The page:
Siberian Husky

Siberian Husky

Siberian Husky is first and foremost a sled dog. Bred originally by the Chukchi people of Siberia, the breed became wellknown after its introduction to Alaska and participation in the lifesaving run to Nome with diphtheria serum.

The Siberian Husky is an athletic breed that stands between 20 and 23.5 inches tall and weighs 35 to 60 pounds. Bred to run long distances very quickly while pulling light loads, the breed is never to be heavy or cumbersome. The eyes are almondshaped and either brown, blue, or parti-colored. The ears are erect and well-furred. The body is slightly longer than the dog is tall, and the tail is well-furred. The undercoat is soft and dense, while the outer coat is straight and of medium length. The coat may be all colors, from white to black. This coat needs weekly brushing for most of the year, but during shedding seasons, usually spring and fall, daily brushing is typically needed.

Siberian Huskies were bred to run and still have that need. These dogs can go jogging with their owners, run alongside a bicycle, or run in the yard. All exercise should be either on leash or within a securely fenced area, as they have a tendency to be escape artists and to wander. Training is also important to help keep these dogs safe and should begin in early puppyhood.

However, even a well-trained Siberian may not be trustworthy off leash outside of a fenced yard. Siberians have a funny sense of humor, and this can interfere with training sessions. Siberians are extroverts, friendly with just about everyone; they are not watchdogs. This breed needs an owner who doesn’t mind dog hair in the house, who is active, and who understands the breed’s need to run.

Siberians also do better with company, either with someone home all day or the company of another dog. The breed is usually great with kids. These dogs should not be trusted with smaller pets; they have a strong prey drive. Health concerns include eye problems and hip dysplasia.


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The classic northern dogs, Siberian huskies are friendly and intelligent but somewhat independent and stubborn. They thrive on human company, but need firm, gentle training from puppyhood.

The Siberian husky is a medium-sized dog, slightly longer than tall. Height ranges from 20 to 23 1/2 inches and weight from 35 to 60 pounds.

The Siberian husky has erect ears and eyes of brown to blue or maybe even one of each color.

The neck is carried straight and the topline is level. The well-furred tail is carried up in a sickle or sometimes straight out behind.

Siberian huskies have a very dense, plush coat with plenty of undercoat. A small ruff is found around the neck but no long fringes on the legs or tail. Color ranges from black to white and everything in-between. Most dogs do have white markings, particularly on the chest and legs.

Siberian huskies are classic northern dogs. They are intelligent but somewhat independent and stubborn. They thrive on human company, but need firm, gentle training right from puppy hood. These are dogs bred to run, and their love of running may overcome their love for their guardians at times. Siberian huskies tend to be friendly with people, including children.

Most Siberian huskies are good with other dogs, especially ones they are raised with. They have a high prey drive and may chase cats and livestock. Siberian huskies can be diggers, particularly in warm weather, because they like to create cool places to lie in. They don’t tend to bark as a rule but they do howl.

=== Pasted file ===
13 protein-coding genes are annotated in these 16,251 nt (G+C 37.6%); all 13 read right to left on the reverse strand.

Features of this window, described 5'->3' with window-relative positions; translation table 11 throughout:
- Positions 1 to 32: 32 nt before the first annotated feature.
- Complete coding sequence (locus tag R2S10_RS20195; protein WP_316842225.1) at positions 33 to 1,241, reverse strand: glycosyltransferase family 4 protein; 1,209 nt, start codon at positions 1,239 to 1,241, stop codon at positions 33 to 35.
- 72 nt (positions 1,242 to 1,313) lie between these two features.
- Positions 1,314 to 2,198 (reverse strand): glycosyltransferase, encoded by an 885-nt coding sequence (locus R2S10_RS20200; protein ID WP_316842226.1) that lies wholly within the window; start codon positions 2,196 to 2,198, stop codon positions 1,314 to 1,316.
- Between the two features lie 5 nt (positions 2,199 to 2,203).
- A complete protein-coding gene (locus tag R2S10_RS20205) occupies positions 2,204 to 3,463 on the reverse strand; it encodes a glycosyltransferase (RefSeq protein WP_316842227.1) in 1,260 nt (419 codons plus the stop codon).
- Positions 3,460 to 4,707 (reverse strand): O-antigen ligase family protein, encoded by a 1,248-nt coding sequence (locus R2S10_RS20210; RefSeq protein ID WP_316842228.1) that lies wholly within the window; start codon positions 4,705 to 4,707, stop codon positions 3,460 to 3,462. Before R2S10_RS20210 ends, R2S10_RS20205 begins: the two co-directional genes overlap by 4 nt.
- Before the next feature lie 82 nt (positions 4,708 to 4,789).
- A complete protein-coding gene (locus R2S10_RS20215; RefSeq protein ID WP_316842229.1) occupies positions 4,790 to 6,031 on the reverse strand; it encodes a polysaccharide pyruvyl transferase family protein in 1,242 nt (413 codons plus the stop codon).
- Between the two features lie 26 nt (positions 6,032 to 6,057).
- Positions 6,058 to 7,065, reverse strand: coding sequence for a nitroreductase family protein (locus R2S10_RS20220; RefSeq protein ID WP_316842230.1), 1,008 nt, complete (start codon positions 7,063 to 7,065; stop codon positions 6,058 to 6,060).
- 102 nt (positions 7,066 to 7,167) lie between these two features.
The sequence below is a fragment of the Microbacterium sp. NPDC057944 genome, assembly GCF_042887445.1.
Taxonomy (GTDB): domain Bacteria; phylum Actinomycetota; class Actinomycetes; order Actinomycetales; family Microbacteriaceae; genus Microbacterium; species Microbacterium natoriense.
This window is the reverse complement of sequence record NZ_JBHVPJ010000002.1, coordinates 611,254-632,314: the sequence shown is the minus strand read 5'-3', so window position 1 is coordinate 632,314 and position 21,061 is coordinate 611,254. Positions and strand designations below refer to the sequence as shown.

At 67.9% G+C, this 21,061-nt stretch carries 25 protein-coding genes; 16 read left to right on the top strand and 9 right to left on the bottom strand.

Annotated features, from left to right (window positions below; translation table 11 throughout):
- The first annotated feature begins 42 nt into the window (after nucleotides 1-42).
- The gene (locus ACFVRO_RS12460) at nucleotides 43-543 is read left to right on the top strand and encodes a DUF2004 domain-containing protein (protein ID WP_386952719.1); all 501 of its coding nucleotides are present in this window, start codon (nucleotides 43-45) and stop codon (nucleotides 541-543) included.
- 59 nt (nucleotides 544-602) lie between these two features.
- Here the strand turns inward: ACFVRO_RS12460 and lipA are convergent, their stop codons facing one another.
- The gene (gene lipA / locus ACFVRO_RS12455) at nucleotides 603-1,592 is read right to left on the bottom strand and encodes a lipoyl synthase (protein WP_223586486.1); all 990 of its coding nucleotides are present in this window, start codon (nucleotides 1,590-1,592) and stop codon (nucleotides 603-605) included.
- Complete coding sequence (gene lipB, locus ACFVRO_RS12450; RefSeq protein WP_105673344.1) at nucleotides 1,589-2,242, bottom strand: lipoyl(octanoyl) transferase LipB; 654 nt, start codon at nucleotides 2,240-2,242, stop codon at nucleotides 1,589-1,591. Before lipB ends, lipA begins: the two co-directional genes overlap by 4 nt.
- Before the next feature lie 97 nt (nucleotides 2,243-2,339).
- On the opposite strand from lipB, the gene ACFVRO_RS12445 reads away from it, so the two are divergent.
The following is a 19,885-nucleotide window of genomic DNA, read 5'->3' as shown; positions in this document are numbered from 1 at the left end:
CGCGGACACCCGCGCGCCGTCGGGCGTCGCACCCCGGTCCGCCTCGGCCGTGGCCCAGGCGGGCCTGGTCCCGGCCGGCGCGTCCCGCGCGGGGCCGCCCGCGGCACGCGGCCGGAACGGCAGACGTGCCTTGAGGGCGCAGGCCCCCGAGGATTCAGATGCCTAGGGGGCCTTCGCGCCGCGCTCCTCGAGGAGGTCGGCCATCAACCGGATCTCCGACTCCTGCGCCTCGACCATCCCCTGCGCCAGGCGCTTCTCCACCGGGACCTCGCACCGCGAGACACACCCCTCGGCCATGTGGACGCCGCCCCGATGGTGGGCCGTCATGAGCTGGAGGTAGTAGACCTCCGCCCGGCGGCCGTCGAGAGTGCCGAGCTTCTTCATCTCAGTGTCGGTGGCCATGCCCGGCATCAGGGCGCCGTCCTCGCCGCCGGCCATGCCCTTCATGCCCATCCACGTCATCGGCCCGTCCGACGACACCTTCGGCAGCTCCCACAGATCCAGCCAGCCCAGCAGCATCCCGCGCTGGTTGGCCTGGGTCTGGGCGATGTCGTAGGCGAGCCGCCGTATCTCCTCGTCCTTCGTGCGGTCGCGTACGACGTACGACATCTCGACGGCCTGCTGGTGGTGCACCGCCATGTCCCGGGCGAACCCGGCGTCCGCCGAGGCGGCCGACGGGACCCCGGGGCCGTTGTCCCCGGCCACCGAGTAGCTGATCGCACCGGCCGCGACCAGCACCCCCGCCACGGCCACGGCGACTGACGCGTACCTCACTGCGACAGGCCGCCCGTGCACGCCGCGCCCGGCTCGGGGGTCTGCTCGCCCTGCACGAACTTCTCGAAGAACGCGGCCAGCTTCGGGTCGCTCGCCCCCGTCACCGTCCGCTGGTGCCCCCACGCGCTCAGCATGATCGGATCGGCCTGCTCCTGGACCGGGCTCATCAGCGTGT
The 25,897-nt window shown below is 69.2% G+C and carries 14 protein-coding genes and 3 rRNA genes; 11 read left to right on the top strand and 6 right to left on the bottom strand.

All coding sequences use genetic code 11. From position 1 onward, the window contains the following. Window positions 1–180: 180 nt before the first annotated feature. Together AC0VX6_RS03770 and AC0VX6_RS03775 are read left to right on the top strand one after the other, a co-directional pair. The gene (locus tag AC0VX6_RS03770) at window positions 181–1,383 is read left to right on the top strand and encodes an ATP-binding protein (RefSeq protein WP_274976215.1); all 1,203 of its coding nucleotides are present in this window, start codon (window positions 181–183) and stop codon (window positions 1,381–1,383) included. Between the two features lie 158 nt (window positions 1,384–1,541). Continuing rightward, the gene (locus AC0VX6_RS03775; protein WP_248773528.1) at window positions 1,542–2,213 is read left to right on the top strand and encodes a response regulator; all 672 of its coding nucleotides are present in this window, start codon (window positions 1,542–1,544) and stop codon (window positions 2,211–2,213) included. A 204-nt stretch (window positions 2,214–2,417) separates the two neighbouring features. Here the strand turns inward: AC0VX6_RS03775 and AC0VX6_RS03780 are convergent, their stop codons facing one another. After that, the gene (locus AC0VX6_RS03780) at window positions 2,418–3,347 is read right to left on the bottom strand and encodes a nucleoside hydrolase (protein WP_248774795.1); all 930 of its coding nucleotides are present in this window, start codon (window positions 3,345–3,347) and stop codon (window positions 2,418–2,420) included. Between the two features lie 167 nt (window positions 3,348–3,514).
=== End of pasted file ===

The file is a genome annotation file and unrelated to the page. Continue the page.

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Siberian huskies were developed under harsh conditions and, not surprisingly, are easy dogs to keep. They can easily become obese if overfed or not exercised. These are dogs bred for running, and they should have a good run at least a couple of times weekly. Siberian huskies tend to be hardy dogs and often live to 14 years of age.

Early positive training and socialization are important for the Siberian Husky to focus on people. These dogs enjoy human company and like having a job to do, even if it is just jogging with you. Siberian huskies are not noted for watchdog tendencies but will usually alarm bark. Left alone too much, they can be diggers and chewers or will give the neighbors a lovely howling concert. Siberian huskies do enjoy sledding and ski-joring.

Grooming should be done a couple of times a week, with more grooming needed during shedding season. The shorter coat of the Siberian husky is less prone to mattes than the coats of other northern dogs.

Both Russia and the United States like to lay claim to the Siberian Husky. The breed was developed by the Chukchi tribe of northeast Asia over 3,000 years ago to help them in their nomadic life as sled pullers. Certainly, the breed has spitz ancestors.

During the Alaskan gold rush, many sled dog races were set up for amusement as well as for checking out working stock. The dogs from the Chukchis proved to be fast runners of great endurance despite their small size.

The fame of the Siberian husky as a racing sled dog was cemented when a team of huskies raced 340 miles through raging blizzards to deliver serum for diphtheria-stricken Nome. The movie “Balto” and the many stories on the same theme have made this breed recognized by people worldwide.

While most of today’s Siberian huskies are beloved family pets, many still pull sleds in local races and enjoy ski-joring with their owners.

That’s Bentley! Our darling pet! There’s a story behind his name.. my husband is a great fan of Bentley cars.. when we went to a breeder and saw this husky puppy my husband named him right there.. now he makes us feel proud owners of Bentley 🙂 Quite obedient and it was easy to train him. He sheds a lot but it never bothers when compared with the joy he brings!

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